The region is also home to Nyungwe Forest, which is one of the oldest rainforests in Central Africa and home to a rich biodiversity of native flora and fauna. Coffee farmers in the area avoid using synthetic fertilisers or pesticides, instead allowing native honeybees from Nyungwe to pollinate the coffee trees. This interaction between bees and coffee is very beneficial for the propagation of the plant and results in an increased yield (by up to 60%), more uniformity between cherries and a unique, distinctive character in the cup profile.
ABOUT TROPIC COFFEE COMPANY
Tropic Coffee is a family-owned business that was established in 2015, with a focus on supporting local farmers and transparent business practices. Their mission is to provide clients with the highest quality coffees at a fair price while operating with their guiding values and increasing farmers’ incomes.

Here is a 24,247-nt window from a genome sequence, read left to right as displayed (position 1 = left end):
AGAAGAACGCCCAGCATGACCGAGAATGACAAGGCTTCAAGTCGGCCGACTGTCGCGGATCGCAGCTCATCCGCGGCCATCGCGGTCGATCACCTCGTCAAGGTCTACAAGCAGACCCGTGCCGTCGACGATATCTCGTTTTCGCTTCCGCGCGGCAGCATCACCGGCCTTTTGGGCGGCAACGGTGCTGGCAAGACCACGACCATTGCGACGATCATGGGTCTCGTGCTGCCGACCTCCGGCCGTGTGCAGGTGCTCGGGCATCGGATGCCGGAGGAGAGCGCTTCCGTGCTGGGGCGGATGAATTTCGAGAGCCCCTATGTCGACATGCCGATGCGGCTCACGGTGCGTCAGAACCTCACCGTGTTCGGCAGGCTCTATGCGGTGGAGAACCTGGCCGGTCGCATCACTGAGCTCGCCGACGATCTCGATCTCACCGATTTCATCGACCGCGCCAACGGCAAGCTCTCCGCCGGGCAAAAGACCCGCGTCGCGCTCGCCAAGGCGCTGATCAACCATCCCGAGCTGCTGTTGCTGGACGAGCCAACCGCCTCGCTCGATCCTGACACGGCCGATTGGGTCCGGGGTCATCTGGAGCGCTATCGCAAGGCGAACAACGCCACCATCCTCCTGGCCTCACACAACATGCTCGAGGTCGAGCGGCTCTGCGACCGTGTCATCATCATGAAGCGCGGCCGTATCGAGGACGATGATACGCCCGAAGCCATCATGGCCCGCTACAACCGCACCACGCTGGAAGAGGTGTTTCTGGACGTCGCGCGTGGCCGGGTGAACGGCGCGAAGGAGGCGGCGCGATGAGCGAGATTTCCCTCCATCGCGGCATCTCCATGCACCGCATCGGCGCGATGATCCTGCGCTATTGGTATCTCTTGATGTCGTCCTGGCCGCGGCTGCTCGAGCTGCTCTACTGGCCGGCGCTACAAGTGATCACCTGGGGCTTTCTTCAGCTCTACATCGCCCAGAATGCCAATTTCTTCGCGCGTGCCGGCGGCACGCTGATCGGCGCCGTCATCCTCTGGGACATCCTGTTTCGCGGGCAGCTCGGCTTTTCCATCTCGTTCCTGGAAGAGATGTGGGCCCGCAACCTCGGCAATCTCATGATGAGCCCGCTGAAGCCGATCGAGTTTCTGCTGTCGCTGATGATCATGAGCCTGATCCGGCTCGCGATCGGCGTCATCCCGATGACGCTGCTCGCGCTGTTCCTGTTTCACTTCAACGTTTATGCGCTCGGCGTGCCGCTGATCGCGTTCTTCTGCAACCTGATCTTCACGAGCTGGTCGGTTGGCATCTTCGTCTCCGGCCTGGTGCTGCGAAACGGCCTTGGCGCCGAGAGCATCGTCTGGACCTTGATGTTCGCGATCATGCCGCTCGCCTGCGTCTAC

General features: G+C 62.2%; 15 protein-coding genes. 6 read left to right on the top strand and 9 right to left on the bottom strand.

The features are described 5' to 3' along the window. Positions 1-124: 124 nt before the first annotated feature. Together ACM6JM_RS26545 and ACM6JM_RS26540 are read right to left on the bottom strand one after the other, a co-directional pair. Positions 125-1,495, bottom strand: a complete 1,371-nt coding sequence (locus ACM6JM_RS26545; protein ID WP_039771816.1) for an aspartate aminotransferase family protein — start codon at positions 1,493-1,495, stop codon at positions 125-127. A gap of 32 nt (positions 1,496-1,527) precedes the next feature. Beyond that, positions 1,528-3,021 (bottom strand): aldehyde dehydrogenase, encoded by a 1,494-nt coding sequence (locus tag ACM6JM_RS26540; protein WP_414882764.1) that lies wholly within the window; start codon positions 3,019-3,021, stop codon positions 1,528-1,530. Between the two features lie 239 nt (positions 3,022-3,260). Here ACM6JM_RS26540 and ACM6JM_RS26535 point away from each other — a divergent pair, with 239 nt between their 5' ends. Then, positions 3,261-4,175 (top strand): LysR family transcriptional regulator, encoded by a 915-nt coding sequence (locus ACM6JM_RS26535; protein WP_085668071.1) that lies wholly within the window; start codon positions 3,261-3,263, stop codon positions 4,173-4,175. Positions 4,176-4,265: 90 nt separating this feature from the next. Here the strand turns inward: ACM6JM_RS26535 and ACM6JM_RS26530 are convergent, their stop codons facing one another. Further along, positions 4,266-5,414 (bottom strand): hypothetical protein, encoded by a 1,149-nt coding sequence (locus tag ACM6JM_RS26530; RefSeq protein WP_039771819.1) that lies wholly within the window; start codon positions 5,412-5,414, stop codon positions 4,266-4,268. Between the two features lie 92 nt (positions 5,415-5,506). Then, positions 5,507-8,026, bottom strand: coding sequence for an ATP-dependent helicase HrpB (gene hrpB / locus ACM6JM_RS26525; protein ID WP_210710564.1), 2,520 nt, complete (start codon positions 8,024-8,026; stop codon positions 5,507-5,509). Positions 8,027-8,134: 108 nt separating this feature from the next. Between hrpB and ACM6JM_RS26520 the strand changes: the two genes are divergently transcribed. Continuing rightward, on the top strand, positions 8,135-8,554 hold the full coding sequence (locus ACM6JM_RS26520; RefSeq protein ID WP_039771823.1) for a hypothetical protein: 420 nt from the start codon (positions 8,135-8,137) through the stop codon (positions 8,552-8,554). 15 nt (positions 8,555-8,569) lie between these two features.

Before Tropic established its three washing stations – Cyato in Nyamasheke District, Gisanga in Ruhango District and Kabyiniro in Ngororero District – the local farmers had to travel very far to deliver their cherry, at considerable cost. Besides building and operating their washing stations, Tropic supports the local farming communities by offering training and education on best farming practices to enhance quality and yield.
This is our first year purchasing coffee from Tropic Coffee and we are excited to showcase their coffee here in Australia. We have access to this coffee through our dear friend, Sam Muhirwa, of our long time supply partner, Buf Coffee. We have been working with Muhirwa and his mother, Epiphanie, since 2009. Up until 2014, Buf Coffee’s activities have been concentrated in the Southern Province of Rwanda, where Muhirwa’s family business is based. Over the last couple of years, Muhirwa has been fostering new relationships with producers, providing them with advice and helping them to market their coffees.
HOW COFFEE IS PROCESSED BY TROPIC COFFEE